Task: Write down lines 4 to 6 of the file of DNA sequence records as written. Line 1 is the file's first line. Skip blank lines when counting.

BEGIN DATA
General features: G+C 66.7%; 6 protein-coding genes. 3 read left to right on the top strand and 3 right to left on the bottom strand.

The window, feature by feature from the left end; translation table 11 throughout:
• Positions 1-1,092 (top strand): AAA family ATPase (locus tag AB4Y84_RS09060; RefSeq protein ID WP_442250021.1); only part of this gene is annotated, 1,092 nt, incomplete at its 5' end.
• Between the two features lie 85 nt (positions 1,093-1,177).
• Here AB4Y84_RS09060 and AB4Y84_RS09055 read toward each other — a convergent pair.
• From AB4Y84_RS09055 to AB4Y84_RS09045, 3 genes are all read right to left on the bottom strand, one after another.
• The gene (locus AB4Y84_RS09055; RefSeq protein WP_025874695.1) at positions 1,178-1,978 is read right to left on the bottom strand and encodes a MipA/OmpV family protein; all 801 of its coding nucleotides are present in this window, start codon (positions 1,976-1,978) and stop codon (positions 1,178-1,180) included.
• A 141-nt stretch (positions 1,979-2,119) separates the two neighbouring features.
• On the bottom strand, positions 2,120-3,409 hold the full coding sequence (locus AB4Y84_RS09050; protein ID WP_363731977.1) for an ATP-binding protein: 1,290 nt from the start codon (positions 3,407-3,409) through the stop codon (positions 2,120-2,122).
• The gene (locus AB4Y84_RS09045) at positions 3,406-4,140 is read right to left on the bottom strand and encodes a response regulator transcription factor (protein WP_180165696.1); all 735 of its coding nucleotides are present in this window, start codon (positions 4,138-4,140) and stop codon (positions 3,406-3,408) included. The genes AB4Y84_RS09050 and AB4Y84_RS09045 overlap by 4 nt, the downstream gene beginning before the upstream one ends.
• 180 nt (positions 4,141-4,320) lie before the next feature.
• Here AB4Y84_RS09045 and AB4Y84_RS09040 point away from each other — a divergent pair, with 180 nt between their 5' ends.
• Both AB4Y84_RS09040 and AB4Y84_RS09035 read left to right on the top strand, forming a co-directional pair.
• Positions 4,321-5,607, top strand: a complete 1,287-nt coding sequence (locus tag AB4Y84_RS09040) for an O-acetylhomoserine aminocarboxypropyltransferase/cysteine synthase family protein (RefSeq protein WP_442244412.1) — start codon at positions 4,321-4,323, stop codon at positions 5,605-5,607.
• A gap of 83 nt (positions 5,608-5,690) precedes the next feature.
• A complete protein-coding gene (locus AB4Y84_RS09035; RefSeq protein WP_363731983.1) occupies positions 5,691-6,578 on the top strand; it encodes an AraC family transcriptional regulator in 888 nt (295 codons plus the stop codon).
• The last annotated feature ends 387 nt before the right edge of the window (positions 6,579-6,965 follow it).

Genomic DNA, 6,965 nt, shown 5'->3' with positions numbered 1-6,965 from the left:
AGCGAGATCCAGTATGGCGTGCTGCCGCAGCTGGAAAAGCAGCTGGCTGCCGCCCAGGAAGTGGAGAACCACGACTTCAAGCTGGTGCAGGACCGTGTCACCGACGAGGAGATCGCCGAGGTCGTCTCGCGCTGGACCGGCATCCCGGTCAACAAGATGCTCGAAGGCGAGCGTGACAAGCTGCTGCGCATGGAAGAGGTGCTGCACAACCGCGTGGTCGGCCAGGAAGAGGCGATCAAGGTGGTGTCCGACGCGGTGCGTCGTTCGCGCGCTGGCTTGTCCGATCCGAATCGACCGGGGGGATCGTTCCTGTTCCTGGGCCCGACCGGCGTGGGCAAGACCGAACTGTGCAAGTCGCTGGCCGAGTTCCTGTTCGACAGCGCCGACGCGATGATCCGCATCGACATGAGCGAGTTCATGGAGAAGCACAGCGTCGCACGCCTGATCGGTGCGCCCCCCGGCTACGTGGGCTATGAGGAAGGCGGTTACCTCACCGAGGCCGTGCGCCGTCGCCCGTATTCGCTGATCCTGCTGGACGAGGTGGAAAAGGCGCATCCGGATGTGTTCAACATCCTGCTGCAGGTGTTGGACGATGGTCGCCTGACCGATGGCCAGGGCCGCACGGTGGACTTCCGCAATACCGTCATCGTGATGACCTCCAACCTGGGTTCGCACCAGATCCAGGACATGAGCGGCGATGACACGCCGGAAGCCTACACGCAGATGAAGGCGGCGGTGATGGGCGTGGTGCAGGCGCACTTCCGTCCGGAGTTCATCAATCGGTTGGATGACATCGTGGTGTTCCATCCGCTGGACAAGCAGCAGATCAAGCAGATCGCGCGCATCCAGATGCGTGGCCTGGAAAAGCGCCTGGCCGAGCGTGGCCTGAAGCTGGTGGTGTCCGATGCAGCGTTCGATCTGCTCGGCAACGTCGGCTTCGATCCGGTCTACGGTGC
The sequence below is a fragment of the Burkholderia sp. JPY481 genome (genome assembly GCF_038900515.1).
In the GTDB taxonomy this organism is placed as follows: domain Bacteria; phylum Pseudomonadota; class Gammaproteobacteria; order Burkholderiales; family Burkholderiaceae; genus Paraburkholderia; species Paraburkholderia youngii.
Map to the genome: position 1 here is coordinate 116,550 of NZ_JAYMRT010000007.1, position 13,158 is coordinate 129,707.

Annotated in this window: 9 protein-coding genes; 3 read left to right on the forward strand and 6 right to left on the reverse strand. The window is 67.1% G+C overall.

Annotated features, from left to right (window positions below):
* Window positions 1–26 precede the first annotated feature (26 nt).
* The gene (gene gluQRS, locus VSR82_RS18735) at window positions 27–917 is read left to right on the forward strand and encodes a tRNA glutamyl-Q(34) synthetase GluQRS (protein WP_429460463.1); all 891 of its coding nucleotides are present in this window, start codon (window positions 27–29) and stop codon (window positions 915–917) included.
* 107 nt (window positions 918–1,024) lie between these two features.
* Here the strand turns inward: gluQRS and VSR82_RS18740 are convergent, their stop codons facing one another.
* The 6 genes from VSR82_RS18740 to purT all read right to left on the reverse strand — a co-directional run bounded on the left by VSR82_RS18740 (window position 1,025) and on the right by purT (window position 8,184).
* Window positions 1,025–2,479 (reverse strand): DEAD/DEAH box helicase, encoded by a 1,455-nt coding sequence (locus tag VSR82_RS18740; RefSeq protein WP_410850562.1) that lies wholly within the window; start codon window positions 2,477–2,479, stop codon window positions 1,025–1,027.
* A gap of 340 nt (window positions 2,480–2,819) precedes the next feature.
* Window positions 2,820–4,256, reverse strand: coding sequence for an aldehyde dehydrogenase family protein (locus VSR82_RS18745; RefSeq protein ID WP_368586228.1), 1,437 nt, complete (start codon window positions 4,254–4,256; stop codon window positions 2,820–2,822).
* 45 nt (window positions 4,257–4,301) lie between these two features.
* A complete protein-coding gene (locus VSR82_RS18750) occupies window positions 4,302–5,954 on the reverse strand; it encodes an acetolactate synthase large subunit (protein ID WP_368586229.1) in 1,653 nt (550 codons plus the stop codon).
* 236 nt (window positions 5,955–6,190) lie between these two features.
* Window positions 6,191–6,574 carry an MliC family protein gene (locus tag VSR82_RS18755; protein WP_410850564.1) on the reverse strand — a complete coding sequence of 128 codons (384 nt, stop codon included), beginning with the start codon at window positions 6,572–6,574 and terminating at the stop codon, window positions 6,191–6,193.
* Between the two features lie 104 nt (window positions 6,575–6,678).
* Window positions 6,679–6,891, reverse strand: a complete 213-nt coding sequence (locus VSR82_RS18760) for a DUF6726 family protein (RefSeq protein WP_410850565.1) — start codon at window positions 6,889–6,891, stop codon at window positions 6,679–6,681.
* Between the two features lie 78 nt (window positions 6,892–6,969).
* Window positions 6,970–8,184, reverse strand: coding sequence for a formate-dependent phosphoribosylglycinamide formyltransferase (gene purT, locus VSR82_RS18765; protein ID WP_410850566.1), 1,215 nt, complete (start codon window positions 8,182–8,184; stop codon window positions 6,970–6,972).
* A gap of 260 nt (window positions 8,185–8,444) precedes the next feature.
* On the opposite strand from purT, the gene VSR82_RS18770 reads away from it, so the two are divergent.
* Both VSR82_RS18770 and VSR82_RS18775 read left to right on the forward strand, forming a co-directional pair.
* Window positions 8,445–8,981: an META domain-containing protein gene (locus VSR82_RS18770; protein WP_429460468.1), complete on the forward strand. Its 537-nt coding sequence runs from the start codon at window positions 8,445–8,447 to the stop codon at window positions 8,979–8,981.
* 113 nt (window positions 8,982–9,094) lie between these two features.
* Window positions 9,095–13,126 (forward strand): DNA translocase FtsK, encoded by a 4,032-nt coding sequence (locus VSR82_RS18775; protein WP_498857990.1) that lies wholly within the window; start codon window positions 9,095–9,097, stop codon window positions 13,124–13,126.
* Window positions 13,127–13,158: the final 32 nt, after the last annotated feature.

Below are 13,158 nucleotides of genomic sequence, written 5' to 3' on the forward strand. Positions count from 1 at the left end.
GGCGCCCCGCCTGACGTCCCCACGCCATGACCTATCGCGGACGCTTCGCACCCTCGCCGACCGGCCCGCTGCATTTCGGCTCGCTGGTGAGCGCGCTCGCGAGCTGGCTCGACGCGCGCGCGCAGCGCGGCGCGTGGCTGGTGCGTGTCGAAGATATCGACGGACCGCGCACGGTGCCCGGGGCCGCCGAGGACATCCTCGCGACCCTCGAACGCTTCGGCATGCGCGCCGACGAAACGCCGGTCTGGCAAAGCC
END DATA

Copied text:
• Between the two features lie 85 nt (positions 1,093-1,177).
• Here AB4Y84_RS09060 and AB4Y84_RS09055 read toward each other — a convergent pair.
• From AB4Y84_RS09055 to AB4Y84_RS09045, 3 genes are all read right to left on the bottom strand, one after another.